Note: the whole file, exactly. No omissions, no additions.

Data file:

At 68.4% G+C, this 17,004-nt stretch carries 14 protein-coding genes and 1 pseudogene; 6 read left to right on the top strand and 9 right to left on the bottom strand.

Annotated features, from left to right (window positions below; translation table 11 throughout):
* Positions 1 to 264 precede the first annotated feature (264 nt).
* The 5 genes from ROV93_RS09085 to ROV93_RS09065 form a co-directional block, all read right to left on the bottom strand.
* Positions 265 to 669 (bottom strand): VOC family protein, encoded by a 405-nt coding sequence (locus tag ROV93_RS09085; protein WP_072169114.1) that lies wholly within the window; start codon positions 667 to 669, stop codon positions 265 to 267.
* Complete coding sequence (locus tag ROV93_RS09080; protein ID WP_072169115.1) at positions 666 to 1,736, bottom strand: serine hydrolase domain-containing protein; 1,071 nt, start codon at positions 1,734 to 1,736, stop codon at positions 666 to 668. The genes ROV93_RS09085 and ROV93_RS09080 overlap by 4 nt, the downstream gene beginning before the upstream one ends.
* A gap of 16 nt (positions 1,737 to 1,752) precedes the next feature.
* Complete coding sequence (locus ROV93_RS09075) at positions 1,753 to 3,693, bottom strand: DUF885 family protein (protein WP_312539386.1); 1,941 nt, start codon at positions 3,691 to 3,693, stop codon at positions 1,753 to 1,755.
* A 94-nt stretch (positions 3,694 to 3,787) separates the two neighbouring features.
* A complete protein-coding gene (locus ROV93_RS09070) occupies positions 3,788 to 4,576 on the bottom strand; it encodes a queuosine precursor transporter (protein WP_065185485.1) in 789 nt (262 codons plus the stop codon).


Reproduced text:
At 68.4% G+C, this 17,004-nt stretch carries 14 protein-coding genes and 1 pseudogene; 6 read left to right on the top strand and 9 right to left on the bottom strand.

Annotated features, from left to right (window positions below; translation table 11 throughout):
* Positions 1 to 264 precede the first annotated feature (264 nt).
* The 5 genes from ROV93_RS09085 to ROV93_RS09065 form a co-directional block, all read right to left on the bottom strand.
* Positions 265 to 669 (bottom strand): VOC family protein, encoded by a 405-nt coding sequence (locus tag ROV93_RS09085; protein WP_072169114.1) that lies wholly within the window; start codon positions 667 to 669, stop codon positions 265 to 267.
* Complete coding sequence (locus tag ROV93_RS09080; protein ID WP_072169115.1) at positions 666 to 1,736, bottom strand: serine hydrolase domain-containing protein; 1,071 nt, start codon at positions 1,734 to 1,736, stop codon at positions 666 to 668. The genes ROV93_RS09085 and ROV93_RS09080 overlap by 4 nt, the downstream gene beginning before the upstream one ends.
* A gap of 16 nt (positions 1,737 to 1,752) precedes the next feature.
* Complete coding sequence (locus ROV93_RS09075) at positions 1,753 to 3,693, bottom strand: DUF885 family protein (protein WP_312539386.1); 1,941 nt, start codon at positions 3,691 to 3,693, stop codon at positions 1,753 to 1,755.
* A 94-nt stretch (positions 3,694 to 3,787) separates the two neighbouring features.
* A complete protein-coding gene (locus ROV93_RS09070) occupies positions 3,788 to 4,576 on the bottom strand; it encodes a queuosine precursor transporter (protein WP_065185485.1) in 789 nt (262 codons plus the stop codon).